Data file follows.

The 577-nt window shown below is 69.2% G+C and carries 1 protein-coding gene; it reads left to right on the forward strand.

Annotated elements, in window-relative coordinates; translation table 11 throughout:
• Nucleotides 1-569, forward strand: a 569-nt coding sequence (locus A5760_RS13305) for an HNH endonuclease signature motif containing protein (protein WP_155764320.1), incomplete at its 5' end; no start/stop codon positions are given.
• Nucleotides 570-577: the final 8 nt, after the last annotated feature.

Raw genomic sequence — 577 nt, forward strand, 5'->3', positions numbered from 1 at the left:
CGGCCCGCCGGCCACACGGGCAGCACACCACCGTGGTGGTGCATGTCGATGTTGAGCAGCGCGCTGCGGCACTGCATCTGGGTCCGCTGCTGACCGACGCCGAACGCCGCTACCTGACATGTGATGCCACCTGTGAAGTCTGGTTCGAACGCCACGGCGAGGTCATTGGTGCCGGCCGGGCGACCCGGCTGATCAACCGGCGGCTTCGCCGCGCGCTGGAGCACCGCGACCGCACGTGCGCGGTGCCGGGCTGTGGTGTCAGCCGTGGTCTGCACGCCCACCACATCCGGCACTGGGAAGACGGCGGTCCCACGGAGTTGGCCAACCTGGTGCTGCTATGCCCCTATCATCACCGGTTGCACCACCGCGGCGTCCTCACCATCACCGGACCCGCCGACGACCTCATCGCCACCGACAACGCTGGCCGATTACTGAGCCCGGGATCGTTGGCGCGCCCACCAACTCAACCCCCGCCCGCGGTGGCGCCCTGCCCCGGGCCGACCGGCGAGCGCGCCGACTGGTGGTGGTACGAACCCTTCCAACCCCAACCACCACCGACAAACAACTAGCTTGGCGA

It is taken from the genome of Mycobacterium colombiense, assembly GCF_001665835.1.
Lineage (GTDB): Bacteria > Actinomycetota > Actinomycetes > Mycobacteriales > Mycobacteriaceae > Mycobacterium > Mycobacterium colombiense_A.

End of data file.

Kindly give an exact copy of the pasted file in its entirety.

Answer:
The 577-nt window shown below is 69.2% G+C and carries 1 protein-coding gene; it reads left to right on the forward strand.

Annotated elements, in window-relative coordinates; translation table 11 throughout:
• Nucleotides 1-569, forward strand: a 569-nt coding sequence (locus A5760_RS13305) for an HNH endonuclease signature motif containing protein (protein WP_155764320.1), incomplete at its 5' end; no start/stop codon positions are given.
• Nucleotides 570-577: the final 8 nt, after the last annotated feature.

Raw genomic sequence — 577 nt, forward strand, 5'->3', positions numbered from 1 at the left:
CGGCCCGCCGGCCACACGGGCAGCACACCACCGTGGTGGTGCATGTCGATGTTGAGCAGCGCGCTGCGGCACTGCATCTGGGTCCGCTGCTGACCGACGCCGAACGCCGCTACCTGACATGTGATGCCACCTGTGAAGTCTGGTTCGAACGCCACGGCGAGGTCATTGGTGCCGGCCGGGCGACCCGGCTGATCAACCGGCGGCTTCGCCGCGCGCTGGAGCACCGCGACCGCACGTGCGCGGTGCCGGGCTGTGGTGTCAGCCGTGGTCTGCACGCCCACCACATCCGGCACTGGGAAGACGGCGGTCCCACGGAGTTGGCCAACCTGGTGCTGCTATGCCCCTATCATCACCGGTTGCACCACCGCGGCGTCCTCACCATCACCGGACCCGCCGACGACCTCATCGCCACCGACAACGCTGGCCGATTACTGAGCCCGGGATCGTTGGCGCGCCCACCAACTCAACCCCCGCCCGCGGTGGCGCCCTGCCCCGGGCCGACCGGCGAGCGCGCCGACTGGTGGTGGTACGAACCCTTCCAACCCCAACCACCACCGACAAACAACTAGCTTGGCGA

It is taken from the genome of Mycobacterium colombiense, assembly GCF_001665835.1.
Lineage (GTDB): Bacteria > Actinomycetota > Actinomycetes > Mycobacteriales > Mycobacteriaceae > Mycobacterium > Mycobacterium colombiense_A.